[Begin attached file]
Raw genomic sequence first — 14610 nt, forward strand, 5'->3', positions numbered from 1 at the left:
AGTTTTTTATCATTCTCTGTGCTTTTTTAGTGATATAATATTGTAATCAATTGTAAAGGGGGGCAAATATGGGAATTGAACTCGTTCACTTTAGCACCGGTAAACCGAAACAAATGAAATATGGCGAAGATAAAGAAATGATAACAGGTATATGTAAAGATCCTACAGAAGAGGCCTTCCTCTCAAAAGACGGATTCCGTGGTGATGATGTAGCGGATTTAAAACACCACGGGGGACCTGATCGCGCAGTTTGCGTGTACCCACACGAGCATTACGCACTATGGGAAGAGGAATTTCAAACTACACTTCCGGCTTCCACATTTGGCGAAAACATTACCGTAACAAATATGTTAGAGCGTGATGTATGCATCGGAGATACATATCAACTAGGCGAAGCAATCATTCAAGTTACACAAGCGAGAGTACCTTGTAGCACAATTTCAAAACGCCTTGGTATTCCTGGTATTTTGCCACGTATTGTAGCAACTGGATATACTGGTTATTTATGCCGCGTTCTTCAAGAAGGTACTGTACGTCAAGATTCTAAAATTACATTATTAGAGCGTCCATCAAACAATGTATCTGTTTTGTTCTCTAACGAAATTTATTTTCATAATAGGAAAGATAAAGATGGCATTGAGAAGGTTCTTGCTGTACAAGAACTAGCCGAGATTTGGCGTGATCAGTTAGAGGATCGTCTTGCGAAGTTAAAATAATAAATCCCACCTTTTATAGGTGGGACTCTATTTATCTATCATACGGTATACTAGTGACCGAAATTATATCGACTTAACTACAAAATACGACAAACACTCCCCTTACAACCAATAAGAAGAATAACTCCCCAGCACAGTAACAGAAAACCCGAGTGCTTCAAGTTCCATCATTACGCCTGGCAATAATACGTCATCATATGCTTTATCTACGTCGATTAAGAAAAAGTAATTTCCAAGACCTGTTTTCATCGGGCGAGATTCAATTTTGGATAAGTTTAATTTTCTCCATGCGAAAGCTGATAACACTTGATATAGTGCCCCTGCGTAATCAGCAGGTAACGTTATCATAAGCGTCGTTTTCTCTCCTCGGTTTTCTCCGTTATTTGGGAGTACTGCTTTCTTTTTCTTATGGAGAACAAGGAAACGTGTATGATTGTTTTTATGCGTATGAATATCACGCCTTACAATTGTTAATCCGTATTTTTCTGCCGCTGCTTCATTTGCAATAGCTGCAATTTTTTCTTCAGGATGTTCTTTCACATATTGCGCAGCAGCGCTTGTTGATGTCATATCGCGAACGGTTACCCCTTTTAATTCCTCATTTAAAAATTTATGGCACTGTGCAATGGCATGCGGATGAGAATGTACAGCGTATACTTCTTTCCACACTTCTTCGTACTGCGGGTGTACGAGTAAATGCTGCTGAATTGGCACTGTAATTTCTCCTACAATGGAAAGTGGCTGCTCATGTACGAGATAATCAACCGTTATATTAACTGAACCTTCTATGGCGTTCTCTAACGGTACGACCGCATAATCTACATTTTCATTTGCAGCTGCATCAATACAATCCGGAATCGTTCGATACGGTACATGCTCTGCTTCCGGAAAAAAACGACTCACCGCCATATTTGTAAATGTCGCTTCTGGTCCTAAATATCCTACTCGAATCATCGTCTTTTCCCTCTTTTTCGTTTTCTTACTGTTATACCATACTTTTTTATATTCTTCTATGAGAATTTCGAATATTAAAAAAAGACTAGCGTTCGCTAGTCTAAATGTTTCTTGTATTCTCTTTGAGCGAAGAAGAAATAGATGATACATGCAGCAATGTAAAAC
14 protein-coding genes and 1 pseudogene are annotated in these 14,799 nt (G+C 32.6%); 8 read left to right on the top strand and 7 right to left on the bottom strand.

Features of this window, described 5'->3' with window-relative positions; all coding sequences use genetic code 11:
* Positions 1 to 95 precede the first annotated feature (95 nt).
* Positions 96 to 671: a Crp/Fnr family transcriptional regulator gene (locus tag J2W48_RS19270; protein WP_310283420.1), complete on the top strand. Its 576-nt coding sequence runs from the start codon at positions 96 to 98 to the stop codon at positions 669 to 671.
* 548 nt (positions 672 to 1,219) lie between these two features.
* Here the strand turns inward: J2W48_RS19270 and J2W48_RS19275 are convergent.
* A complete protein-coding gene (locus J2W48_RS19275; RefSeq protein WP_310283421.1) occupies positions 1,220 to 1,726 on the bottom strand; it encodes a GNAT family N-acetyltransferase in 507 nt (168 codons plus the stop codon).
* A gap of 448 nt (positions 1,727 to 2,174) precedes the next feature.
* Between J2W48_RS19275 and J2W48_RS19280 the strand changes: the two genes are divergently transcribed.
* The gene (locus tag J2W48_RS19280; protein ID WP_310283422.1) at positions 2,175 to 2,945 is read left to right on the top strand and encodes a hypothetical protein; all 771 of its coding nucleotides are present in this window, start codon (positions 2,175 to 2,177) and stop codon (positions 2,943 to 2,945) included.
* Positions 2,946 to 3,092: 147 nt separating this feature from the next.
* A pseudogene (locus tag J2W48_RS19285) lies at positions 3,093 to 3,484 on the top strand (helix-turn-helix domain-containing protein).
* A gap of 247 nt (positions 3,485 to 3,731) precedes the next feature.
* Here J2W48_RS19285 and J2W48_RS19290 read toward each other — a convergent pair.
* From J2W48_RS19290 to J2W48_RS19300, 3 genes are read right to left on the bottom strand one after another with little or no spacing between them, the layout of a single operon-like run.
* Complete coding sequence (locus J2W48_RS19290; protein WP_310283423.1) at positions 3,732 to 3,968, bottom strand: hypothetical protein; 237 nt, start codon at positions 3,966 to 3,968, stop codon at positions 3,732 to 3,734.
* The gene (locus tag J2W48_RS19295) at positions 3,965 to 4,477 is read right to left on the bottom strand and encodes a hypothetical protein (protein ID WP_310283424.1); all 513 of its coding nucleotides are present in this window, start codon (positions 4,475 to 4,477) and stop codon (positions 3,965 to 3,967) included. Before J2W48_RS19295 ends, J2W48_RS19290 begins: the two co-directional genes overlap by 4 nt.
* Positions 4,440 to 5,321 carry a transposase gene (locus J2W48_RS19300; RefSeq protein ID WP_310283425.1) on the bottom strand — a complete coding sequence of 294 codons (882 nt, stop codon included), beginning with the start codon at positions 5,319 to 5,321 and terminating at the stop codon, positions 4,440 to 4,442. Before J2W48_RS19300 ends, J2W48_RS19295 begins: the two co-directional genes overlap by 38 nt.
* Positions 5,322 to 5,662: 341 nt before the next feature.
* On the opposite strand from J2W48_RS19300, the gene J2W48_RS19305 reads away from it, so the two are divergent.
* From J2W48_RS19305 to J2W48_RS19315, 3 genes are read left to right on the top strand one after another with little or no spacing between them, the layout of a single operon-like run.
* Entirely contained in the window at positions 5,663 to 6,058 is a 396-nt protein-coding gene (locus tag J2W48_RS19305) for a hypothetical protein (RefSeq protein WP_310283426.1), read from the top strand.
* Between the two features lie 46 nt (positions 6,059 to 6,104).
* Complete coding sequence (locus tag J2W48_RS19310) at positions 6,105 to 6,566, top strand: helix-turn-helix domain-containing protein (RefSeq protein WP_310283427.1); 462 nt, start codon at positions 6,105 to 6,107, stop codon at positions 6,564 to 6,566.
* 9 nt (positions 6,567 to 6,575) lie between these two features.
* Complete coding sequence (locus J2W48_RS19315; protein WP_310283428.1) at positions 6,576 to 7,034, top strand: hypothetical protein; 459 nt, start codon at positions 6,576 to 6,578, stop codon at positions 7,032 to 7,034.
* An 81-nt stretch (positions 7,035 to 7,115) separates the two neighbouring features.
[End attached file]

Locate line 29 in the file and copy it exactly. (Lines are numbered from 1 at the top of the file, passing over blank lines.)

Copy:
* An 81-nt stretch (positions 7,035 to 7,115) separates the two neighbouring features.